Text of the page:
Opinion: Honoring Sexual Assault Awareness Month with Songs for Survivors

April is sexual assault awareness month. Sexual assault awareness is represented with the color teal. On college campuses, there’s an increase in occurrences of sexual assaults and they are hardly reported (Illustration by Erin Lathrop).

April is Sexual Assault Awareness Month. In honor of it being Sexual Assault Awareness Month, this playlist is intended to help survivors cope with the struggles that they are facing.

During their college years, one in four women are sexually assaulted with most attackers being someone the victim knows. 

On college campuses, sexual assault is heavily under-reported due to many reasons, including fear. An estimated five percent of sexual assault on campuses are reported  Victims fear that no one will believe them. They fear what their attacker might do to them. They fear many other potential situations. About one in six survivors actually seek help after being assaulted.

The intention of this playlist is to reach out to those who weren’t able to report and send a little bit of comfort and support their way.  

“I Believe You” By FLETCHER

In “I Believe You,” FLETCHER becomes a reassuring voice to let listeners know that someone out there believes them, ensuring that they have at least one person who believes their story.

With the release of this song FLETCHER put out a letter addressing the #MeToo movement and addressing the intentions of her song “I Believe You.” 

The song literally says “me too” multiple times, making it relatable to listeners and making them feel like they aren’t alone in their feelings.

Hoping to let survivors know that someone does believe and letting others know that’s the thing a survivor wants to hear, that someone believes them.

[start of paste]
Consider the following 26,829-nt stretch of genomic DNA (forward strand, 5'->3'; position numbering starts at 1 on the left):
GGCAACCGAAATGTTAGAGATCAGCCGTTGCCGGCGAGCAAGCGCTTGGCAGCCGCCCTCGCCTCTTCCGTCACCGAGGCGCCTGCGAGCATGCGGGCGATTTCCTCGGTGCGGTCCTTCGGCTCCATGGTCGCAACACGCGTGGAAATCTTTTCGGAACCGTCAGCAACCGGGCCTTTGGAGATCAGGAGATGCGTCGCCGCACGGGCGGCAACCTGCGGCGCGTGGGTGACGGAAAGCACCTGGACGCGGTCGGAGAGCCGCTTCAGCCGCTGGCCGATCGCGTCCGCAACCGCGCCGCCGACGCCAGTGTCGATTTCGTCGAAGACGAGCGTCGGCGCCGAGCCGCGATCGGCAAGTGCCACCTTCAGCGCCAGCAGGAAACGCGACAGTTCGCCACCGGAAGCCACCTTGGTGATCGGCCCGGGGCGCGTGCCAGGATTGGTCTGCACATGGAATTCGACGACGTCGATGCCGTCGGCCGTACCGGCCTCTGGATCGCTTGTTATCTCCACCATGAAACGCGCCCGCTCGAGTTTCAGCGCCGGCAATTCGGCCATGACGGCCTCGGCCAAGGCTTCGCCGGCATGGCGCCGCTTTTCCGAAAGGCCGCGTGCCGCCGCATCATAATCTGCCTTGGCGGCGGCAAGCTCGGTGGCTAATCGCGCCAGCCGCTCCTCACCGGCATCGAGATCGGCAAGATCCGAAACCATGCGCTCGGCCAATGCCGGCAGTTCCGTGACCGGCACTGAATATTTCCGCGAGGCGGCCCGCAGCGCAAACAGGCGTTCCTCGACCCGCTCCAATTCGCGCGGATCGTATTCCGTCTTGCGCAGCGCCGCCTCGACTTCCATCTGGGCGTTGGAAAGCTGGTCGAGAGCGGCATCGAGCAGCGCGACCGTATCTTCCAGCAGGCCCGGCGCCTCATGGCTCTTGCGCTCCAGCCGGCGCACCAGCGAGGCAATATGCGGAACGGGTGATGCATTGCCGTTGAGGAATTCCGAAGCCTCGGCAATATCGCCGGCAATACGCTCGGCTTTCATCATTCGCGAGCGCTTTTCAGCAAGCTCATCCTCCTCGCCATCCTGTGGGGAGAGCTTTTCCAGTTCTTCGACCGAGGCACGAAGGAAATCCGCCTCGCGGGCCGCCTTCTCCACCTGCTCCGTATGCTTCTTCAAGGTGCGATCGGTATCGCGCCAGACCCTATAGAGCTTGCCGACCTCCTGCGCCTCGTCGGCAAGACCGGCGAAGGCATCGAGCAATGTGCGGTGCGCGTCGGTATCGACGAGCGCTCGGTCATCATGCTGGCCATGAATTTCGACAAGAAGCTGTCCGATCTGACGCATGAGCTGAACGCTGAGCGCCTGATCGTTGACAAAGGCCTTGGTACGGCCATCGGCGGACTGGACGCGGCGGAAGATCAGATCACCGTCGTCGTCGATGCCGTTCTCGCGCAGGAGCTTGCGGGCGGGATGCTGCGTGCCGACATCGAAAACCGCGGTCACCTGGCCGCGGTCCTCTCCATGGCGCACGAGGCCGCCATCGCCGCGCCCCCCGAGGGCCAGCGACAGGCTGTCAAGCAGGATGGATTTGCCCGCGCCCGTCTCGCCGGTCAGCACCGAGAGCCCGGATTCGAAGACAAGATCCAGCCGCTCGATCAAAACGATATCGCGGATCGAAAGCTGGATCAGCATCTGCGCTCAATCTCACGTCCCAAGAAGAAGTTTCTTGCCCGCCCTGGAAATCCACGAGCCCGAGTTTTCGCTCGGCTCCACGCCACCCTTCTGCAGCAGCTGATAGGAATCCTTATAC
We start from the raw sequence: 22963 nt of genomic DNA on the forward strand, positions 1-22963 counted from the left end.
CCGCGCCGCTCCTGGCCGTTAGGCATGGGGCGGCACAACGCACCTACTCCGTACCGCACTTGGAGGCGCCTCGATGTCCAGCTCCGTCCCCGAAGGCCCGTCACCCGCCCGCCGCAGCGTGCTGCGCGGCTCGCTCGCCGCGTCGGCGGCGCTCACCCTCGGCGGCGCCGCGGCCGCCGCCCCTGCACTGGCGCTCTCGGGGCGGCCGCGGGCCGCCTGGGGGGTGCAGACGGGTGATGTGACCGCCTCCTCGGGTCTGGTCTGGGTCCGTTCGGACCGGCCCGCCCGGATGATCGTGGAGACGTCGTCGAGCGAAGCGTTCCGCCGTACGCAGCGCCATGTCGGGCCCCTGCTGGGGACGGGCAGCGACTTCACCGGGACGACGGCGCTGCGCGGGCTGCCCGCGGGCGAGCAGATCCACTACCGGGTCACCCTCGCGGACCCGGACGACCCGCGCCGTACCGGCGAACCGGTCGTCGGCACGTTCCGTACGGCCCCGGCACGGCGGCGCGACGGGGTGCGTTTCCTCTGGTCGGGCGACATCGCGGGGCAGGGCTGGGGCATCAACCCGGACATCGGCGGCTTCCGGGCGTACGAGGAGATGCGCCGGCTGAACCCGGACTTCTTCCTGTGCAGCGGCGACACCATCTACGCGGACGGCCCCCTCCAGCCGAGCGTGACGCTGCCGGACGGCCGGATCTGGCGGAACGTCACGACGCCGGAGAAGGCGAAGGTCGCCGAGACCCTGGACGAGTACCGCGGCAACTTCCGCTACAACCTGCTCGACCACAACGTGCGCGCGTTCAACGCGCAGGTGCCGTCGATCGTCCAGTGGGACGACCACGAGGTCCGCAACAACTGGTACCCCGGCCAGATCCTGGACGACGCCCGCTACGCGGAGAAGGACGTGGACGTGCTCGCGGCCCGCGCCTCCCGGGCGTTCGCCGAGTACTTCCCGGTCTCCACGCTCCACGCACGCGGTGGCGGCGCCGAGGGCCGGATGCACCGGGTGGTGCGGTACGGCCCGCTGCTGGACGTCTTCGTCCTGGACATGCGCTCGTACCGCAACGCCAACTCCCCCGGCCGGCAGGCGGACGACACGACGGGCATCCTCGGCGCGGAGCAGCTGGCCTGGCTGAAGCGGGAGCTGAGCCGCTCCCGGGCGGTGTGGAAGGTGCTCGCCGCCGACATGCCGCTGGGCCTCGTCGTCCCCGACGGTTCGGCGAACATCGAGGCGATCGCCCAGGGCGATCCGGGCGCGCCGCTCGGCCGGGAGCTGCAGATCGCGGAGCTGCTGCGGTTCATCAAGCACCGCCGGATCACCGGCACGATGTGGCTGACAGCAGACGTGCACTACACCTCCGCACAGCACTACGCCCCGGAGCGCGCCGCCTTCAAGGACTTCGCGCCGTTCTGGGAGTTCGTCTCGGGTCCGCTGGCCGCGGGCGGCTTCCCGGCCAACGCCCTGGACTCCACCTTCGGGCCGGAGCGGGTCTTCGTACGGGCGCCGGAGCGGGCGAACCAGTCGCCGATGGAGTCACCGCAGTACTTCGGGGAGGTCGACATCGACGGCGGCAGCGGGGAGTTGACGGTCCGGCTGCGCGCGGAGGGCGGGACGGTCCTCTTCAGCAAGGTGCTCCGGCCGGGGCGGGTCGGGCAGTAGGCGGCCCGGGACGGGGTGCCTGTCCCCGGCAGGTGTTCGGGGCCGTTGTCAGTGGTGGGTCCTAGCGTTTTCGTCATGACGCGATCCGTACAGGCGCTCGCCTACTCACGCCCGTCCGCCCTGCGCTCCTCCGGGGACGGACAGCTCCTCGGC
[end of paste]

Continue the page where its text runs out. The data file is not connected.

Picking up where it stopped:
With the proceeds of this song, FLETCHER will be donating to the Time’s Up Legal Defense Fund.

“Praying” By Kesha

In “Praying,” Kesha references her own sexual assault that was very publicized with, Lukasz Sebastian Gottwald,  Dr. Luke. 

The lawsuit that proceeded from the assault took Kesha out of music for a couple years, but when she returned, she came back with a style that was more her own. 

In “Praying,” Kesha breaks her silence. She puts a message out to the world that although she went through some extremely dark times, she came back stronger. She tells audiences that she’s proud of who she is and Dr. Luke is going to get what he deserves. 

“Warrior” by Demi Lovato

Warrior” is about coming back better than ever from one’s lowest point. The song includes messages about becoming stronger from one’s pain in order to make sure that the past doesn’t define the future. 

Lovato sings, “there’s a part of me I can’t get back,” which is a line that many survivors, in particular, can connect to.

She expresses her anger towards her attacker, telling him not to apologize because he’s nothing more than a liar. 

Lovato leaves the listener with the line, “you can’t hurt me again,” a message survivors sometimes need to hear.

Fans have connected this song to Lovato being open about her father being abusive while she was growing up. Lovato even claims that her dad, who struggled with drug addiction and alcoholism, attributed to her dad as part of the reason for her pattern of drug addiction., as he was a drug addict and alcoholic. That aspect makes this song also relatable for to people in other situations, such as those struggling with abuse and addiction.